Bright v Chief Commissioner of State Revenue [2015] NSWCATAD 80

Date of judgement 21 April 2015 Proceeding No. 1410544
Judge(s) NS Isenberg, Senior Member
Court or Tribunal NSW Civil and Administrative Tribunal
Legislation cited Administrative Decisions Review Act 1997

Land Tax Management Act 1956

Taxation Administration Act 1996
Catchwords Land tax - principal place of residence exemption; absence from former residence; income derived from use or occupation of a former residence
Cases cited B & L Linings Pty Ltd v Chief Commissioner of State Revenue [2008] NSWCA 187

B & L Linings Pty Ltd v Chief Commissioner of State Revenue [2008] 74 NSWLR 481

Cornish Investments Pty Limited v Chief Commissioner of State Revenue (RD) [2013] NSWADTAP 25

Loomes v Chief Commissioner of State Revenue [2014] NSWCATAD 133

Volpatti v Chief Commissioner of State Revenue [2007] NSWADT 222


The Taxpayers, Geoffrey and Sandra Bright, sought review of the Chief Commissioner’s land tax assessment of the Taxpayers’  former principal place of residence (“PPR”) at Mary St, Longueville (“the Property”) for the 2012 and 2013 land tax years (“relevant period”).  The property was rented during the relevant period.  The Taxpayers rented accommodation, initially in Melbourne, and then in Sydney, and then moved into a property in Sydney which they purchased in June 2013.

The Tribunal determined that the Taxpayers were not entitled to the exemption for their former PPR because it was rented for more than 6 months in both calendar years preceding the two tax years, and the rental income exceeded the amount reasonably required to cover council, water and energy rates and charges and maintenance costs. 


Since 1987 the Taxpayers occupied the Property as their PPR. In 2011, Mr Bright moved to Melbourne for employment. The Taxpayers rented accommodation in Melbourne. The Property was leased from 30 May 2011, initially for a 12 month period.

The Taxpayers returned to Sydney on 1 December 2011, however they were unable to take up residence at the Property as it was still subject to a lease. Instead, the Taxpayers resided in rented accommodation in Sydney. On 30 March 2012, prior to the expiration of the initial lease for the Property, a further 12 month lease was entered into for the Property.

In June 2013 the Taxpayers purchased a property at Shackel Ave, Clovelly in which they resided from 1 July 2013 and in respect of which they were granted a PPR exemption for the 2014 land tax year. The Property remained leased until 30 June 2014.


The issue for the Tribunal to consider was whether the Property was exempt from land tax pursuant to s.10(1)(r) and cl. 8 of Sch. 1A of the Land Tax Management Act (“LTM Act”) (the concession for absence from a former exempt residence).  Under clause 8 the Chief Commissioner must be satisfied that if income was derived under a lease or licence or other arrangement, the period of such occupation did not exceed 6 months or 182 days in the calendar year immediately preceding the relevant tax year (cl. 8(7)(a) of Sch. 1A to the LTM Act), or the income derived, regardless of the duration of the occupancy, was no more than was reasonably required to cover council, water and energy rates and charges and maintenance costs of the owner in respect of the residence (cl. 8(7)(b) of Sch. 1A to the LTM Act).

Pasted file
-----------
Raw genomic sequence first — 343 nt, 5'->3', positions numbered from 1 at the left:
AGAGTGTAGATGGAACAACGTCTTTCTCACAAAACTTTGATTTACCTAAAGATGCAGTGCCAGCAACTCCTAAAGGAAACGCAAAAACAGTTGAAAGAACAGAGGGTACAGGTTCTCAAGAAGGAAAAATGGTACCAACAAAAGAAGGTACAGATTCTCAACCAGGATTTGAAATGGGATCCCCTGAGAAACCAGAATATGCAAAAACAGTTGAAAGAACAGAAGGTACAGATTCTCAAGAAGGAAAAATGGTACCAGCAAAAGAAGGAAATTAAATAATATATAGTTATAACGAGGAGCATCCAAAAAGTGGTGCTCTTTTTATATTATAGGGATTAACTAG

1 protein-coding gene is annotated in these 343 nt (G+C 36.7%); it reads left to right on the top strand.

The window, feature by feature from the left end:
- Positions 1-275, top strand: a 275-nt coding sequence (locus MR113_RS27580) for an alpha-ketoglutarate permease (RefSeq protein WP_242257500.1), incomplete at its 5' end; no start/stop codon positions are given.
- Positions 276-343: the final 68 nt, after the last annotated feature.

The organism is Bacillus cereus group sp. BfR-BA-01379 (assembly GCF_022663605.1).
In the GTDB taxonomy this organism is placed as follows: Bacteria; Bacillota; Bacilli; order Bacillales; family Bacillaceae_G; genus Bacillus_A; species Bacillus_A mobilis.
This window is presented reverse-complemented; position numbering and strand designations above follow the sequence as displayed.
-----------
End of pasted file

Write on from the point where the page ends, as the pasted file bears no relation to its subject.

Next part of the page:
The Taxpayers submitted that they had wished to sell the Property in mid-2013 however they were unable to do so as their agent leased the property for an additional period without their knowledge.

The Taxpayers also submitted that they did not derive a “great financial benefit” from the rent of the Property as they had incurred additional expenses, such as the cost of renting other accommodation in Sydney and Melbourne, as result of renting the Property. Further, it was the Taxpayers’ contention that the Assessment had resulted in an unfair and unjust outcome.


The Tribunal accepted that from the time the Taxpayers ceased to reside at the property in May 2011 until the Taxpayers’ moved into the Clovelly property, they had satisfied the requirements specified in clause 8(1) of Schedule 1A [20].

However, the Tribunal was not satisfied that the Taxpayers met the requirements specified in cl.8(7)(a) of Sch.1A to the LTM Act because, during the relevant period, the Property was leased for a period exceeding 6 months in each tax year and income was derived under the lease [27].

Furthermore, the Tribunal concluded that the Taxpayers’ did not satisfy clause 8(7)(b) because the income derived from the lease was more than was reasonably required to cover council, water and energy rates and charges and maintenance costs of the owner in respect of the Property [27].  The other expenses incurred by the Taxpayers, being the cost of alternate rental accommodation in Melbourne and Sydney and flights from Melbourne to Sydney to visit family members, were not relevant under cl. 8(7)(b) [27]. 

Finally, the Tribunal considered the Taxpayers’ submission that the Chief Commissioner’s decision to impose land tax for the relevant land tax years was “unfair and unjust”. The Tribunal noted that the LTM Act does not provide a general discretion to the Chief Commissioner to take into account special circumstances that may apply in respect of a land owner, including hardship, and concluded that Taxpayers had not satisfied, on the balance of probabilities, that land tax was not payable by them in respect of the relevant period in accordance with the Assessments.


The decision of the Chief Commissioner to assess the property was affirmed.

Link to decision

Bright v Chief Commissioner of State Revenue [2015] NSWCATAD 80

Last updated: 18 May 2016